Merkel Demands Gas Must Flow Through Ukraine After Pipeline
(Bloomberg) -- German Chancellor Angela Merkel said Europe will do everything in its power to ensure that gas supplies continue to flow through Ukraine even after the construction of the disputed Nord Stream 2 gas pipeline between Germany and Russia.
The promise was a warning to Russian President Vladimir Putin not to use the almost-completed pipeline as a political weapon three days before the German leader holds talks with U.S. President Joe Biden, who has criticized the project.
“We’re going to do everything we can to make very clear that Nord Stream 2 is no replacement for the promised supply through Ukraine,” Merkel said in Berlin alongside Ukrainian President Volodymyr Zelenskiy, who called the infrastructure project a national security threat during a two-day visit.
Nord Stream 2 will be front and center during Merkel’s first meeting with Biden in Washington on Thursday. While the U.S. administration has suspended sanctions aimed at halting the construction of the pipeline, American officials are demanding Merkel take measures to keep Russia in check and guarantee gas transit through Ukraine.
The U.S. has joined European Union allies in decrying the 1,230-kilometer (760-mile) pipeline under the Baltic Sea. They see it as an instrument the Kremlin will wield to threaten EU security interests and throttle the Ukrainian economy by halting a gas lifeline to the former Soviet republic, as it has during disputes in the past. Ukraine is also locked in a seven-year conflict with Russian-backed separatists that has killed more than 13,000 people.
Merkel has stood by the project. She said a transit accord between Russia and Ukraine through 2024 must be observed, and that the EU “is not without power” to ensure a guarantee. Zelenskiy said there was little reason to trust Putin.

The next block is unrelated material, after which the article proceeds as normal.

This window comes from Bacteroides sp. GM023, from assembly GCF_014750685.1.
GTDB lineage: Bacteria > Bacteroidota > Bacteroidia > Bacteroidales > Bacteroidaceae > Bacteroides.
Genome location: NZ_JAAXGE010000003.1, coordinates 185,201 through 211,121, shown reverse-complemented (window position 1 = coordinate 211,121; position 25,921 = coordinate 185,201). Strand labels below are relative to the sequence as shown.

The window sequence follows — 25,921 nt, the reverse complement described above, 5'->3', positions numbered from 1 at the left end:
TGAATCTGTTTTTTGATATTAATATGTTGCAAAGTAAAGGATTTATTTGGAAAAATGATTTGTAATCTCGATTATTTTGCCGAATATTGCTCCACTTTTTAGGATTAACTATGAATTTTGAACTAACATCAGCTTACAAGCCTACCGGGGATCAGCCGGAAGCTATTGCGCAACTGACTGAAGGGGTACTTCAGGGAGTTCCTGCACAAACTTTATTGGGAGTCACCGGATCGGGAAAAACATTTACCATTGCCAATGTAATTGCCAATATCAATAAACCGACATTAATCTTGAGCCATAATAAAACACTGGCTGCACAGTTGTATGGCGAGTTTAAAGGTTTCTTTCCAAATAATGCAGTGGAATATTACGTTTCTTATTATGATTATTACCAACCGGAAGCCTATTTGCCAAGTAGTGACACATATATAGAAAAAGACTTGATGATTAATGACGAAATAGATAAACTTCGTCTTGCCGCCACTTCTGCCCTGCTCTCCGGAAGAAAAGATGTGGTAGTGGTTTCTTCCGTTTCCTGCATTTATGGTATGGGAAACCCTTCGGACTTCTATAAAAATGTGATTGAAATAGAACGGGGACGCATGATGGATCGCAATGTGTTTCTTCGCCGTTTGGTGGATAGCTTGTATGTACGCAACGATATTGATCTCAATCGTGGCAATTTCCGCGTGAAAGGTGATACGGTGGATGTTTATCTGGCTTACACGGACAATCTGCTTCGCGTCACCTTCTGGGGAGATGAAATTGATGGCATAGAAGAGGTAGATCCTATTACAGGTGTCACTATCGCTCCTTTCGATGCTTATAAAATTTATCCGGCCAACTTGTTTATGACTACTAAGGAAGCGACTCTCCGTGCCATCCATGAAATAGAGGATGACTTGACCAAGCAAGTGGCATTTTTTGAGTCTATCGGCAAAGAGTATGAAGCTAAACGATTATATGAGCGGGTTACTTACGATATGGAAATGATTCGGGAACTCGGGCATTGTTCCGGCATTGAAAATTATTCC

“We believe this is a large threat concealed behind the mask of an economic project,” the Ukrainian president said. “The launch of Nord Stream 2 contains a potential threat to security for the region.”
With the potential of bipartisan action from the U.S. Congress looming, German and American officials are working on a deal that could prioritize a threat of sanctions while shoring up Ukraine’s energy sector. Merkel said it was unlikely that a fleshed out agreement would be completed during talks with Biden.
The arrangement may entail a commitment to bolstering Ukrainian infrastructure as well as compensating for lost gas transit fees, a lifeline to the Ukrainian economy.
The pipeline could be completed by the end of next month, Nord Stream 2 Chief Executive Officer Matthias Warnig told Handelsblatt newspaper Sunday. With 98% of the pipeline already built, officials aim to begin operating it this year.
Zelenskiy floated the idea of tackling the gas issue as part of the four-way talks aimed at resolving the conflict in eastern Ukraine, known as the Normandy format. Merkel said those talks themselves are “already complicated enough,” but that gas could be discussed when the leaders meet.
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